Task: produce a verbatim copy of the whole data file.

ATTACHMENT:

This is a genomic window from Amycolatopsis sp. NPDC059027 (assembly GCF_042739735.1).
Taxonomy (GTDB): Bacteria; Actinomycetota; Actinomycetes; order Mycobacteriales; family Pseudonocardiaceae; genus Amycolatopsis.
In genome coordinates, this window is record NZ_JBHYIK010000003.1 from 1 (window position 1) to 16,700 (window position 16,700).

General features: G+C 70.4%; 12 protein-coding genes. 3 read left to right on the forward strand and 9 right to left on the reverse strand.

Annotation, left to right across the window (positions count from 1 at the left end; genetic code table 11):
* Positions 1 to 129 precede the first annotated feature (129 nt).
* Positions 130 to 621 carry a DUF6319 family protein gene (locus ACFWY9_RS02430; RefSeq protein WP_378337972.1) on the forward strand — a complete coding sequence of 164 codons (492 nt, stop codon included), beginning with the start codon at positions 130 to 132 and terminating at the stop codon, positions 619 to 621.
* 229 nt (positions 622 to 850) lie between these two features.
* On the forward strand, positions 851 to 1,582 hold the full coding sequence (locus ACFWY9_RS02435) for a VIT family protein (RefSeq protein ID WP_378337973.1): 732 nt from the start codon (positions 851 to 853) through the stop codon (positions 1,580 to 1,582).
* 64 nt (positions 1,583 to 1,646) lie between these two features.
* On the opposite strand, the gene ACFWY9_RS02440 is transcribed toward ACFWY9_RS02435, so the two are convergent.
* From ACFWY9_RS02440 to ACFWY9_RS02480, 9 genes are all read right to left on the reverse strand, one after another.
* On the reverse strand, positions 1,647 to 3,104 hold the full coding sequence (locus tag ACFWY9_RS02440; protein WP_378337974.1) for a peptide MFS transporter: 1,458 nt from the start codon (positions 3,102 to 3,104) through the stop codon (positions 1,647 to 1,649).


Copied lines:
This is a genomic window from Amycolatopsis sp. NPDC059027 (assembly GCF_042739735.1).
Taxonomy (GTDB): Bacteria; Actinomycetota; Actinomycetes; order Mycobacteriales; family Pseudonocardiaceae; genus Amycolatopsis.
In genome coordinates, this window is record NZ_JBHYIK010000003.1 from 1 (window position 1) to 16,700 (window position 16,700).

General features: G+C 70.4%; 12 protein-coding genes. 3 read left to right on the forward strand and 9 right to left on the reverse strand.

Annotation, left to right across the window (positions count from 1 at the left end; genetic code table 11):
* Positions 1 to 129 precede the first annotated feature (129 nt).
* Positions 130 to 621 carry a DUF6319 family protein gene (locus ACFWY9_RS02430; RefSeq protein WP_378337972.1) on the forward strand — a complete coding sequence of 164 codons (492 nt, stop codon included), beginning with the start codon at positions 130 to 132 and terminating at the stop codon, positions 619 to 621.
* 229 nt (positions 622 to 850) lie between these two features.
* On the forward strand, positions 851 to 1,582 hold the full coding sequence (locus ACFWY9_RS02435) for a VIT family protein (RefSeq protein ID WP_378337973.1): 732 nt from the start codon (positions 851 to 853) through the stop codon (positions 1,580 to 1,582).
* 64 nt (positions 1,583 to 1,646) lie between these two features.
* On the opposite strand, the gene ACFWY9_RS02440 is transcribed toward ACFWY9_RS02435, so the two are convergent.
* From ACFWY9_RS02440 to ACFWY9_RS02480, 9 genes are all read right to left on the reverse strand, one after another.
* On the reverse strand, positions 1,647 to 3,104 hold the full coding sequence (locus tag ACFWY9_RS02440; protein WP_378337974.1) for a peptide MFS transporter: 1,458 nt from the start codon (positions 3,102 to 3,104) through the stop codon (positions 1,647 to 1,649).